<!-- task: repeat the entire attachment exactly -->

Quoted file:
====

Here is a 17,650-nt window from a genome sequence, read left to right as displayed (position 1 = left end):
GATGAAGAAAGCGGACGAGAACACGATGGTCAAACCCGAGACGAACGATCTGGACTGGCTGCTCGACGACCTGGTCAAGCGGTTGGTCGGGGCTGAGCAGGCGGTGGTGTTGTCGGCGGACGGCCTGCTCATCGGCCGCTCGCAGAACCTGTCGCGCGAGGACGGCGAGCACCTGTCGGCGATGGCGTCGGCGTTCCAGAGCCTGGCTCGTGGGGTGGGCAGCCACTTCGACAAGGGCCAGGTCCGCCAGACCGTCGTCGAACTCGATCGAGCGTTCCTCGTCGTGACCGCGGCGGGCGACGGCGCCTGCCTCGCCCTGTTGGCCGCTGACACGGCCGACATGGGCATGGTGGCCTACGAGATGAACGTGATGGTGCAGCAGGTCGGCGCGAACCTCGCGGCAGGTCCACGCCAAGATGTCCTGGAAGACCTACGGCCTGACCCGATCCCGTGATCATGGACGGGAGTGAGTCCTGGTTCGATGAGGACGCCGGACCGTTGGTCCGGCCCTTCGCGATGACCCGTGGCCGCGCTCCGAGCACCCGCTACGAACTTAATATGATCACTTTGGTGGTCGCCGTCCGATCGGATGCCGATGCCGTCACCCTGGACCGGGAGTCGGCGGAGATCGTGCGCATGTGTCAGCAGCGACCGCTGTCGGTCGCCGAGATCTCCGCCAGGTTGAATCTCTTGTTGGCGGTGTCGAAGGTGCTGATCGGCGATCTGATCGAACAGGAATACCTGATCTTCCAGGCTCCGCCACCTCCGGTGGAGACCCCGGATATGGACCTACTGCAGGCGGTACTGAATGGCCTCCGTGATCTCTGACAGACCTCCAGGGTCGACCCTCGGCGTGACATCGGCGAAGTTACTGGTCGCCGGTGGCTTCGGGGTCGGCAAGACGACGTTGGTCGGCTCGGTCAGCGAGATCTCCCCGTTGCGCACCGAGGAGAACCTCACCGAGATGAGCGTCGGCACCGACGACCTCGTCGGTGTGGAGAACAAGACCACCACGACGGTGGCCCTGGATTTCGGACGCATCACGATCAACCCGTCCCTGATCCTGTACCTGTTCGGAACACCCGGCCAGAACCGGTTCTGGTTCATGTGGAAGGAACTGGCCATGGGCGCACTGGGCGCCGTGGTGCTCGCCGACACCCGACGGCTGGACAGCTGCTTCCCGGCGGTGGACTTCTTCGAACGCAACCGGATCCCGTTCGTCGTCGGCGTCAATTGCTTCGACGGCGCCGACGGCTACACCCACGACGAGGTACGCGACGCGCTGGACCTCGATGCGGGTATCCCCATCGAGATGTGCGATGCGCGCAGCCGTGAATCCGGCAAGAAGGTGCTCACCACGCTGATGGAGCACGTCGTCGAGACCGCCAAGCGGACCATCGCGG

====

Here is a 17,650-nt window from a genome sequence, read left to right as displayed (position 1 = left end):
GATGAAGAAAGCGGACGAGAACACGATGGTCAAACCCGAGACGAACGATCTGGACTGGCTGCTCGACGACCTGGTCAAGCGGTTGGTCGGGGCTGAGCAGGCGGTGGTGTTGTCGGCGGACGGCCTGCTCATCGGCCGCTCGCAGAACCTGTCGCGCGAGGACGGCGAGCACCTGTCGGCGATGGCGTCGGCGTTCCAGAGCCTGGCTCGTGGGGTGGGCAGCCACTTCGACAAGGGCCAGGTCCGCCAGACCGTCGTCGAACTCGATCGAGCGTTCCTCGTCGTGACCGCGGCGGGCGACGGCGCCTGCCTCGCCCTGTTGGCCGCTGACACGGCCGACATGGGCATGGTGGCCTACGAGATGAACGTGATGGTGCAGCAGGTCGGCGCGAACCTCGCGGCAGGTCCACGCCAAGATGTCCTGGAAGACCTACGGCCTGACCCGATCCCGTGATCATGGACGGGAGTGAGTCCTGGTTCGATGAGGACGCCGGACCGTTGGTCCGGCCCTTCGCGATGACCCGTGGCCGCGCTCCGAGCACCCGCTACGAACTTAATATGATCACTTTGGTGGTCGCCGTCCGATCGGATGCCGATGCCGTCACCCTGGACCGGGAGTCGGCGGAGATCGTGCGCATGTGTCAGCAGCGACCGCTGTCGGTCGCCGAGATCTCCGCCAGGTTGAATCTCTTGTTGGCGGTGTCGAAGGTGCTGATCGGCGATCTGATCGAACAGGAATACCTGATCTTCCAGGCTCCGCCACCTCCGGTGGAGACCCCGGATATGGACCTACTGCAGGCGGTACTGAATGGCCTCCGTGATCTCTGACAGACCTCCAGGGTCGACCCTCGGCGTGACATCGGCGAAGTTACTGGTCGCCGGTGGCTTCGGGGTCGGCAAGACGACGTTGGTCGGCTCGGTCAGCGAGATCTCCCCGTTGCGCACCGAGGAGAACCTCACCGAGATGAGCGTCGGCACCGACGACCTCGTCGGTGTGGAGAACAAGACCACCACGACGGTGGCCCTGGATTTCGGACGCATCACGATCAACCCGTCCCTGATCCTGTACCTGTTCGGAACACCCGGCCAGAACCGGTTCTGGTTCATGTGGAAGGAACTGGCCATGGGCGCACTGGGCGCCGTGGTGCTCGCCGACACCCGACGGCTGGACAGCTGCTTCCCGGCGGTGGACTTCTTCGAACGCAACCGGATCCCGTTCGTCGTCGGCGTCAATTGCTTCGACGGCGCCGACGGCTACACCCACGACGAGGTACGCGACGCGCTGGACCTCGATGCGGGTATCCCCATCGAGATGTGCGATGCGCGCAGCCGTGAATCCGGCAAGAAGGTGCTCACCACGCTGATGGAGCACGTCGTCGAGACCGCCAAGCGGACCATCGCGG